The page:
Saturday, October 11, 2014

Retro Review: Oniisama E (Dear Brother) episode 16

In this episode, Oniisama E becomes a sports show.

We open with Rei chilling in bed, getting a phone call from Kaoru, who is nostalgic for how they used to compete against each other in basketball in middle school. Rei is like "God, not this again" because Kaoru has brought it up before to try to convince her to re-join the basketball team.

Kaoru makes it clear that playing for Seiran's basketball team is like shilling drugs for a crime gang- once you've helped them, you can never really leave.

Next we see Kaoru practicing shooting at Seiran at night, with Rei walking up to comment in a very theatrical/Rei-like way.

Kaoru is like "I'm glad you're here to play!", but Rei is like "No, I just came to school at night to chill", because who doesn't do that. She clearly used the same sixth sense to find Kaoru that she used to find Nanako at the beach.

They have some banter, and Rei is casually like "Oh yeah, one of your fangirls has been watching you from behind that tree." Kaoru is like "Who are you?" to the silhouette that is obviously Mariko. Mariko runs into the woods, and there is a hilarious chase sequence that involves Rei giggling while running sideways through the woods. In a horror show, she would probably make a good villain.
You know Mariko is tsundere for Kaoru because she's like "I-i-it's not like I was hiding in the woods for you, or anything!"

Kaoru humors her, but Rei won't let it go and grills her about why she would be at school at night for no real reason, completely unlike Rei's stated reason. I wonder how many girls come to school at night for no real reason because of Kaoru.

Mariko admits she's worried about Kaoru's condition since her first comeback game is tomorrow, and gives her a nicely wrapped present before running away.
While the hiding-behind-a-tree thing is reminiscent of her behavior when she was obsessed with Nanako, everything else about this scene feel more awkward blushing schoolgirl than creepy, which I think illustrates the shift her character is undergoing. Guess it helps that A) she did realize she became hella creepily possessive and B) even if she didn't and tried the same thing here, a more seasoned student like Kaoru would be harder to pull that kind of thing with than the baby lamb finding its legs that Nanako was when she started Seiran.

We see Nanako in her room, just letting Takehiko know that for once, everything is going pretty well, even though we know whatever allowed Fukiko to find out that Nanako became Takehiko's pen pal will let her know that Nanako ignored her order to stop writing Takehiko.

On the commute to school, Mariko tries to excite Tomoko into wanting to see Kaoru's basketball game with her and Nanako, but Tomoko's too disinterested in sports and too straight for it to work.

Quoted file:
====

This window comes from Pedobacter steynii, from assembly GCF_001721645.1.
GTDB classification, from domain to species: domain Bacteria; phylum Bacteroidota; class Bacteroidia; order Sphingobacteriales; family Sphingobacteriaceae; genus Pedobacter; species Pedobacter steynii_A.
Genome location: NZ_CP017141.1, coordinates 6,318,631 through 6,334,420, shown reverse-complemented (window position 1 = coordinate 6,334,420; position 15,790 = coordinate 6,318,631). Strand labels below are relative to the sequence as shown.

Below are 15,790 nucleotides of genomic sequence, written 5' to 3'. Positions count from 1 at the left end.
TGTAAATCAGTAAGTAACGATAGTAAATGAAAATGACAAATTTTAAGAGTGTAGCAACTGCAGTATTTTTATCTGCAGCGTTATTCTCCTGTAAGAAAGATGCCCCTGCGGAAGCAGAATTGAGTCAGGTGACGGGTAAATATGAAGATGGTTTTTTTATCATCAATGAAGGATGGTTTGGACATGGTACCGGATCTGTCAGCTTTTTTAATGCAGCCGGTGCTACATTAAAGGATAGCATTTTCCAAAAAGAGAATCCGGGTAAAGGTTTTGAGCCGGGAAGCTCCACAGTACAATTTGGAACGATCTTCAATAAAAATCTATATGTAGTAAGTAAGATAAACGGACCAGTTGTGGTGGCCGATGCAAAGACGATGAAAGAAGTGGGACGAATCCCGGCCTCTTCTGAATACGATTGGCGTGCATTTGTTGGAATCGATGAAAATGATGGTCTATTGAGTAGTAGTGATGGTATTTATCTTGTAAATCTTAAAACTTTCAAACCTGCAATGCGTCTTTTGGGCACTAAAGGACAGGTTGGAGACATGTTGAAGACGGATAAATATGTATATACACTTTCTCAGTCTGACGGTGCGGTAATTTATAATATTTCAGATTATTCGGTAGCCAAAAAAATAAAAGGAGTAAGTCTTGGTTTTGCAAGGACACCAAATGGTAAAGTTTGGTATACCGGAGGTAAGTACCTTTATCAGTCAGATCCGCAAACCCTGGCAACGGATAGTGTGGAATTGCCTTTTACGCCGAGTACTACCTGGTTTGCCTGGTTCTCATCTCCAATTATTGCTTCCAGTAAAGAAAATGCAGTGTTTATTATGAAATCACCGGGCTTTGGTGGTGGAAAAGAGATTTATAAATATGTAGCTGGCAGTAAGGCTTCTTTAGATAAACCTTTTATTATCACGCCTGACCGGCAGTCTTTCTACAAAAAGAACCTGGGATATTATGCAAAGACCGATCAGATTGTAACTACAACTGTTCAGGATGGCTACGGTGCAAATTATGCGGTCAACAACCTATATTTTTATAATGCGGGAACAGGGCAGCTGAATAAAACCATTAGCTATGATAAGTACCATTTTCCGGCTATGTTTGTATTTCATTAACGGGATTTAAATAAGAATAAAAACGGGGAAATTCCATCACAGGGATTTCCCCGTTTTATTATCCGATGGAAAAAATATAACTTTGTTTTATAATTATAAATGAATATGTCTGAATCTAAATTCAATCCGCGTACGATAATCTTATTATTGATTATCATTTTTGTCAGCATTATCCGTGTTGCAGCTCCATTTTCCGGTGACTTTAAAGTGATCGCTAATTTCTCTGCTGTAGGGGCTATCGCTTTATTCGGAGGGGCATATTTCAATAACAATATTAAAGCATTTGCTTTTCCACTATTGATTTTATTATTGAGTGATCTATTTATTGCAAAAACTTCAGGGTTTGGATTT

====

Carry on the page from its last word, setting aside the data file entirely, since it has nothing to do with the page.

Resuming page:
Tomoko ribs her about it, but Mariko pretends she isn't interested in butches.
At school, Nanako and Mariko see Kaoru being fangirled over even more than usual, and Mariko is like "Harumph, she doesn't even like that kind of behavior" and walks away.

Nanako and Rei have a short, friendly conversation, and Nanako is extra-chipper while thinking it's going to be a great day.

It's time for the game. Kaoru's coach gives her a pep talk about how doing her best is what's important, but Kaoru responds with the polite version of "Fuck that, I'm going to win." Once she's alone, her speech about winning turns to the subject of her trying to forget lost love and suddenly there are fireflies and she's naked. When I watched this scene next to my girlfriend and went "Awww" she looked just in time to see Kaoru's butt, which was awkward timing.
Fukiko and her two righthand women show up dressed like they're going to a gala to give Kaoru a bouquet. Kaoru effectively tells Fukiko to fuck off because of her treatment of Rei, including the fact that Rei doesn't play basketball because Fukiko forbade it.

The game starts and we get some imagery from the perspective of the students comparing Kaoru to Genji, in keeping with her school nickname. I always found that comparison amusingly inappropriate because Genji is a horrible person, despite the novel he is in wanting us to think otherwise. (But I know, it's Kaoru's looks and grace that are being compared to his even though their personalities are completely different.)

The way Kaoru's basketball dribbling is directed looks a lot like Utena's, so as a bunch of other people have noted, given Oniisama E's very distinct Osamu Dezaki directorial style and obvious influence on Utena, it's pretty clear the way Utena is animated playing basketball is a homage to this series.